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Author Topic: How big of a deal are these mining system exploiters?  (Read 1472 times)
Marlo Stanfield
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June 15, 2014, 11:01:35 AM
 #21

Perhaps this will turn out to be just the sort of tool the Bitcoin community needs to keep mining pools from gaining too much market share?  Or perhaps it will usher in a new stage of mining wars.  Either way, it seems like it has the potential to alter the balance of power by giving the mining community some power to punish misbehaving pools.
If a situation arises where it's no longer safe to accept hashing power from random members, then pools would have to restrict themselves to only working with trusted participants. Presumably that would make pools a lot smaller, and there'd be more of them.

Interestingly enough this might just save pooled mining if that happens.
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June 15, 2014, 04:57:21 PM
 #22

Someone over on Reddit posted a patch to Luke's latest BFGminer which provides a command line option to turn on block withholding attacks.

The post is in the "I'm selfish mining at ghashio" thread.  Here's the link they posted for convenience:  http://pastebin.com/d1ptqDFv

I can think of several incentives to use such an attack:

  • To prevent a pool like GHash from cornering the mining market (and thus causing prices to fall) by negatively impacting their luck.  This should providing incentive for miners to switch to another pool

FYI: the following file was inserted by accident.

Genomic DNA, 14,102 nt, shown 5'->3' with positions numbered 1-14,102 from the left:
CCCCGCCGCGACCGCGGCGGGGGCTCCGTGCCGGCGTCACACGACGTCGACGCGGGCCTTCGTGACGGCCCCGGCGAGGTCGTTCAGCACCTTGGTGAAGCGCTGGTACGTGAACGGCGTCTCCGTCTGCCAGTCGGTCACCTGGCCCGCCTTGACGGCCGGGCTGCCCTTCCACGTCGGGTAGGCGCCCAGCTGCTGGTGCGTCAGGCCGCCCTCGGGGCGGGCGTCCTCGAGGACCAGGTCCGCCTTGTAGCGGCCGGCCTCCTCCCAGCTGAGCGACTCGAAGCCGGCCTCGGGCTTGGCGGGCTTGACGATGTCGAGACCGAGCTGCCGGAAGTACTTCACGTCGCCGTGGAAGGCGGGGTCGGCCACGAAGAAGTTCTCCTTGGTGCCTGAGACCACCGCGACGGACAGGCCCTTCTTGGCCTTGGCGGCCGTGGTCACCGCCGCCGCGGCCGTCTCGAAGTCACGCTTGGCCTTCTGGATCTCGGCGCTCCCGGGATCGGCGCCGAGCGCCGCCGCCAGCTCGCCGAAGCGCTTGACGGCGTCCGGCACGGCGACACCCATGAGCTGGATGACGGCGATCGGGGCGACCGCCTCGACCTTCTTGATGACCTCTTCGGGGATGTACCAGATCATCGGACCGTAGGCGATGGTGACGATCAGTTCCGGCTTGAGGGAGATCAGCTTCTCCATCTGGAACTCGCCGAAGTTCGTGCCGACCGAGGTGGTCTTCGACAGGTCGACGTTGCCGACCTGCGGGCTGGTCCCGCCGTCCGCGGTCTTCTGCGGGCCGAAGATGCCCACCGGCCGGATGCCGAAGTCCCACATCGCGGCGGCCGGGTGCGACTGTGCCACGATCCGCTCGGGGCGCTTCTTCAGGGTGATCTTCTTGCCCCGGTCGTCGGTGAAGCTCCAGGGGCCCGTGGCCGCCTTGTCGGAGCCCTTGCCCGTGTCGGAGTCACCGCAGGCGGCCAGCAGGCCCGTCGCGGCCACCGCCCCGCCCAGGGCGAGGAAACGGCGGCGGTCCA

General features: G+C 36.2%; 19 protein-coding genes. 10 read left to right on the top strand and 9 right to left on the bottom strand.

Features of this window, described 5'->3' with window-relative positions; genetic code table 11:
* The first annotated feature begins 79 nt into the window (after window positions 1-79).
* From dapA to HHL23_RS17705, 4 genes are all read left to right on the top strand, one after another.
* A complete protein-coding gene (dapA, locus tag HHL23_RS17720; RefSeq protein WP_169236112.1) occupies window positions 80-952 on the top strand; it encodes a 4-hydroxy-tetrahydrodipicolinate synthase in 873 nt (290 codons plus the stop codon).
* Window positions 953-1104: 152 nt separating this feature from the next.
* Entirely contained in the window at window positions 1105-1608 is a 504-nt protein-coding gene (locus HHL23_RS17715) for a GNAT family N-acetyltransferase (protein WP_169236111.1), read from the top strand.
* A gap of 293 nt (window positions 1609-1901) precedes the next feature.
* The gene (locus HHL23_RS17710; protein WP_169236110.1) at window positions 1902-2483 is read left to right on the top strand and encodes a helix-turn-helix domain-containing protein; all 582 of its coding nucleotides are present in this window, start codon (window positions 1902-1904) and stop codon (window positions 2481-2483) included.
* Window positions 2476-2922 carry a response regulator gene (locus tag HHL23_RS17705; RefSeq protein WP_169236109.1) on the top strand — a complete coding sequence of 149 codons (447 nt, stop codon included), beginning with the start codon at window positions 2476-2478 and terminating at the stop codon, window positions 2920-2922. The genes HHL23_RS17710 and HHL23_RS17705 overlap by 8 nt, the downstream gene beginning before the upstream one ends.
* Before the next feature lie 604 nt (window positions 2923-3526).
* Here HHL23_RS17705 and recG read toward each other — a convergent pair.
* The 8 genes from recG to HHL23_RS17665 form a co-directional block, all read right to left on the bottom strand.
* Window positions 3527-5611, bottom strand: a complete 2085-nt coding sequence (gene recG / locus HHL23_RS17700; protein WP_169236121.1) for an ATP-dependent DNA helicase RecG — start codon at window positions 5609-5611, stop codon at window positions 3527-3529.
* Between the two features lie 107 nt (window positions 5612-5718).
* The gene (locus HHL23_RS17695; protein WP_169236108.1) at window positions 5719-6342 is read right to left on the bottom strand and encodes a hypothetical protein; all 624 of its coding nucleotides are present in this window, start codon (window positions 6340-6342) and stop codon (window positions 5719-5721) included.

• To attack pools other than one's own in order to entice their users to come to your own pool

The second incentive seems like it would only work for individuals/groups in direct control of a large amount of hashing power -- such as GHash/CEX.

Perhaps this will turn out to be just the sort of tool the Bitcoin community needs to keep mining pools from gaining too much market share?  Or perhaps it will usher in a new stage of mining wars.  Either way, it seems like it has the potential to alter the balance of power by giving the mining community some power to punish misbehaving pools.


This is a horrible precedent to set.

In your 1st example the users of ghash have nothing to do with how much hashpower ghash has as a pool. They are the ones that will be affected. Since ghash does not charge miners a fee they will not be affected by selfish mining.

Selfish mining in general will, in the long run decrease security in the Bitcoin network. It will cause miners to distrust pools and solo mine. The problem with solo mining is that most smaller miners do not have enough hashpower to solo mine effectively (their profits would be based too much on luck) and would stop mining. This would both further centralize the network and weaken the network.

As it stands now, miners can easily leave a pool they do not like for whatever reason. 

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